That said, when I questioned the violence, I meant to question it whether it has been perpetuated by conservatives. The Mehlville event saw a TEA PARTY member end up in the hospital after (it seems) some union folks beat him up. The results (including that summary you linked to, Jim) so far seem to be lots of shouting, one broken videocamera lens, and one conservative in the hospital. That's hardly violence that is being perpetuated by a movement.

For another perspective on the angry mob, I thought this post was pretty funny:

Those are pictures from the Carnahan event in Mehlville. Those people are fierce!

Jim Anderson said...

1. So I'm not M.T., nor do I share his views that this recent spate of outrage is "manufactured," or that the violence is an exclusively conservative tactic. I'm glad we've established that. He can defend his own "crass partisanship" if he wishes. (It should be noted that the Mehlville assault isn't the only example of violence, but at some point I tire of linking.)

2. The Daily Show's "Crank Cycle" shows the noise machine's amplification in action.

3. Thanks to technology--now one dude's "Rocking The Town Halls -- Best Practices" memo gets national coverage, even if he may not have intended it to--the message and the tactics spread quickly. Furthermore, as is typical with any protest movement, the average joes start to get drowned out by the shouters.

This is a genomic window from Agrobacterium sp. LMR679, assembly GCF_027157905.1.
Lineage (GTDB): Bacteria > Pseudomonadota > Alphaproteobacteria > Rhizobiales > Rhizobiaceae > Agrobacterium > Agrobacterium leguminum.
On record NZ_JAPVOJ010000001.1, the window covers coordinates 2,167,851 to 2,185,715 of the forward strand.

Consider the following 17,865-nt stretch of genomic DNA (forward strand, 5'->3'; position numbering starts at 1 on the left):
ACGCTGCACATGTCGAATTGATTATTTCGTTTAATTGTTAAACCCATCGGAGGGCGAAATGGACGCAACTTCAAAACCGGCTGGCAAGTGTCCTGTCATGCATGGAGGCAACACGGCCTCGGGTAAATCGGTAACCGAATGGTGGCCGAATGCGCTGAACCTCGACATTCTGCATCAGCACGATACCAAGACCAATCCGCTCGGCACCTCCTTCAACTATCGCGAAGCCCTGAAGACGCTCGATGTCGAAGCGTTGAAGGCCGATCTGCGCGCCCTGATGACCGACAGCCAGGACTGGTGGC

4. Which isn't to say that all people who are angry are manipulated or misinformed (and if you notice, I didn't make that claim). But there are some. (And the overall silliness on both sides of the aisle is laughable.)

5. Sometimes I wonder if the Karl Rove years never even happened.

Matthew said...

1. I realize you're not M.T., but your comment about anger seemed to be in response to my remarks (else why post it at all?).

2. Jon Stewart cracks me up. Isn't it 'the other noise machine' that's trying to perpetuate the 'violent rioters' myth?

3. Yes, shouters always show up. But I love the fact that both Stewart and you seem to presume that conservatives are too dumb to think of the same basic strategies for appropriate civic engagement independently. Always an evil mastermind somewhere...

4. We agree on the silliness. But having been to tea parties and having talked with members of the crowd, I think I am a bit more optimistic than you.

5. It will soon become obvious that he is actually controlling the Obama WhiteHouse and has manipulated them into consistently overreaching, creating all kinds of energy among the opposition.

One more: it's sad that the politics of this issue are clouding actual public deliberation about, oh, the ideas (pesky things, those). I long for a purer political era, even one that is probably a figment of my imagination.

Jim Anderson said...

Sadly, it is a figment. Democracy gives as many Theodore Bilboes as Teddy Roosevelts. For every King, a Kingfish. That's what makes it... fun?